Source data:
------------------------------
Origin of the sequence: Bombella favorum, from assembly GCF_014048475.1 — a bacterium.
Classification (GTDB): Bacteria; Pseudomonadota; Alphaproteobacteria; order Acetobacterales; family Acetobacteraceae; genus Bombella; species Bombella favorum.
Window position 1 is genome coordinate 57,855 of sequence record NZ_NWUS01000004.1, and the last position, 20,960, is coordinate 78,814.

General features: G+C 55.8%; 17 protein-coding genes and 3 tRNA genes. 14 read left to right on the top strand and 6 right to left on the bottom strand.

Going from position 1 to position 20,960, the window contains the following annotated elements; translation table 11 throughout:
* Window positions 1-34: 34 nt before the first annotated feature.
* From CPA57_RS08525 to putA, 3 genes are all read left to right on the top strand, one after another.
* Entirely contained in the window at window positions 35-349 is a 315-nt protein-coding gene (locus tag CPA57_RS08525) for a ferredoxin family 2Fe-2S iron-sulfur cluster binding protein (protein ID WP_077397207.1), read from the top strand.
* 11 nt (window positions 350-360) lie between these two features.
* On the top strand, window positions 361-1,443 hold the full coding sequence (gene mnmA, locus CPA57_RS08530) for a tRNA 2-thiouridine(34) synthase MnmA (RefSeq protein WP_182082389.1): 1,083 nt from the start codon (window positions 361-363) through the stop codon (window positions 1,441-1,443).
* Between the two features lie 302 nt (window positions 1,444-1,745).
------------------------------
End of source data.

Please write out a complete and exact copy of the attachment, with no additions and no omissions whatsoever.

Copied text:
Origin of the sequence: Bombella favorum, from assembly GCF_014048475.1 — a bacterium.
Classification (GTDB): Bacteria; Pseudomonadota; Alphaproteobacteria; order Acetobacterales; family Acetobacteraceae; genus Bombella; species Bombella favorum.
Window position 1 is genome coordinate 57,855 of sequence record NZ_NWUS01000004.1, and the last position, 20,960, is coordinate 78,814.

General features: G+C 55.8%; 17 protein-coding genes and 3 tRNA genes. 14 read left to right on the top strand and 6 right to left on the bottom strand.

Going from position 1 to position 20,960, the window contains the following annotated elements; translation table 11 throughout:
* Window positions 1-34: 34 nt before the first annotated feature.
* From CPA57_RS08525 to putA, 3 genes are all read left to right on the top strand, one after another.
* Entirely contained in the window at window positions 35-349 is a 315-nt protein-coding gene (locus tag CPA57_RS08525) for a ferredoxin family 2Fe-2S iron-sulfur cluster binding protein (protein ID WP_077397207.1), read from the top strand.
* 11 nt (window positions 350-360) lie between these two features.
* On the top strand, window positions 361-1,443 hold the full coding sequence (gene mnmA, locus CPA57_RS08530) for a tRNA 2-thiouridine(34) synthase MnmA (RefSeq protein WP_182082389.1): 1,083 nt from the start codon (window positions 361-363) through the stop codon (window positions 1,441-1,443).
* Between the two features lie 302 nt (window positions 1,444-1,745).